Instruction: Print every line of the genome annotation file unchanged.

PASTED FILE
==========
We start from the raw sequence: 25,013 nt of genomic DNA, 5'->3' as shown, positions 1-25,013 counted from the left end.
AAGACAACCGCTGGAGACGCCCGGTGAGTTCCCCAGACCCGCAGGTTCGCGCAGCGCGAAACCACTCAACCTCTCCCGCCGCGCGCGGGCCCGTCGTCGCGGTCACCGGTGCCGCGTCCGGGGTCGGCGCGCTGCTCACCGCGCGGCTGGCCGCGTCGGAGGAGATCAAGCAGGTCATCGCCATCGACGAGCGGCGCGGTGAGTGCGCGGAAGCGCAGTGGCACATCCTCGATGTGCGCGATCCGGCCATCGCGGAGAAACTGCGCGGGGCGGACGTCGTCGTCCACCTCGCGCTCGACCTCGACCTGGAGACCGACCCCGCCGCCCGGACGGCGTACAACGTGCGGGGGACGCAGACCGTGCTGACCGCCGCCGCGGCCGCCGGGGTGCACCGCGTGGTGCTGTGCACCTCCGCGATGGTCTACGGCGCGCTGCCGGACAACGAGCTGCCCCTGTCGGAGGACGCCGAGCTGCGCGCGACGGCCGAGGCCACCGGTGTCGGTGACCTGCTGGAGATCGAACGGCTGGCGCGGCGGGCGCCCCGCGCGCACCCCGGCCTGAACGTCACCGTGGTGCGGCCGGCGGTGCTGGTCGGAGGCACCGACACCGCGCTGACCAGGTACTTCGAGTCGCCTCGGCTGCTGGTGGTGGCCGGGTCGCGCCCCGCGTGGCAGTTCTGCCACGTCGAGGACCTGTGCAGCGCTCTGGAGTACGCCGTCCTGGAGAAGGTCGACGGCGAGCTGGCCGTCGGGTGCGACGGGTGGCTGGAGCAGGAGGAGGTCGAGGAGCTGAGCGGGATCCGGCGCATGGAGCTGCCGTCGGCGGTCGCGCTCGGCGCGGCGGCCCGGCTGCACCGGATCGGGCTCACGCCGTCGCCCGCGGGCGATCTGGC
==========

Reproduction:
We start from the raw sequence: 25,013 nt of genomic DNA, 5'->3' as shown, positions 1-25,013 counted from the left end.
AAGACAACCGCTGGAGACGCCCGGTGAGTTCCCCAGACCCGCAGGTTCGCGCAGCGCGAAACCACTCAACCTCTCCCGCCGCGCGCGGGCCCGTCGTCGCGGTCACCGGTGCCGCGTCCGGGGTCGGCGCGCTGCTCACCGCGCGGCTGGCCGCGTCGGAGGAGATCAAGCAGGTCATCGCCATCGACGAGCGGCGCGGTGAGTGCGCGGAAGCGCAGTGGCACATCCTCGATGTGCGCGATCCGGCCATCGCGGAGAAACTGCGCGGGGCGGACGTCGTCGTCCACCTCGCGCTCGACCTCGACCTGGAGACCGACCCCGCCGCCCGGACGGCGTACAACGTGCGGGGGACGCAGACCGTGCTGACCGCCGCCGCGGCCGCCGGGGTGCACCGCGTGGTGCTGTGCACCTCCGCGATGGTCTACGGCGCGCTGCCGGACAACGAGCTGCCCCTGTCGGAGGACGCCGAGCTGCGCGCGACGGCCGAGGCCACCGGTGTCGGTGACCTGCTGGAGATCGAACGGCTGGCGCGGCGGGCGCCCCGCGCGCACCCCGGCCTGAACGTCACCGTGGTGCGGCCGGCGGTGCTGGTCGGAGGCACCGACACCGCGCTGACCAGGTACTTCGAGTCGCCTCGGCTGCTGGTGGTGGCCGGGTCGCGCCCCGCGTGGCAGTTCTGCCACGTCGAGGACCTGTGCAGCGCTCTGGAGTACGCCGTCCTGGAGAAGGTCGACGGCGAGCTGGCCGTCGGGTGCGACGGGTGGCTGGAGCAGGAGGAGGTCGAGGAGCTGAGCGGGATCCGGCGCATGGAGCTGCCGTCGGCGGTCGCGCTCGGCGCGGCGGCCCGGCTGCACCGGATCGGGCTCACGCCGTCGCCCGCGGGCGATCTGGC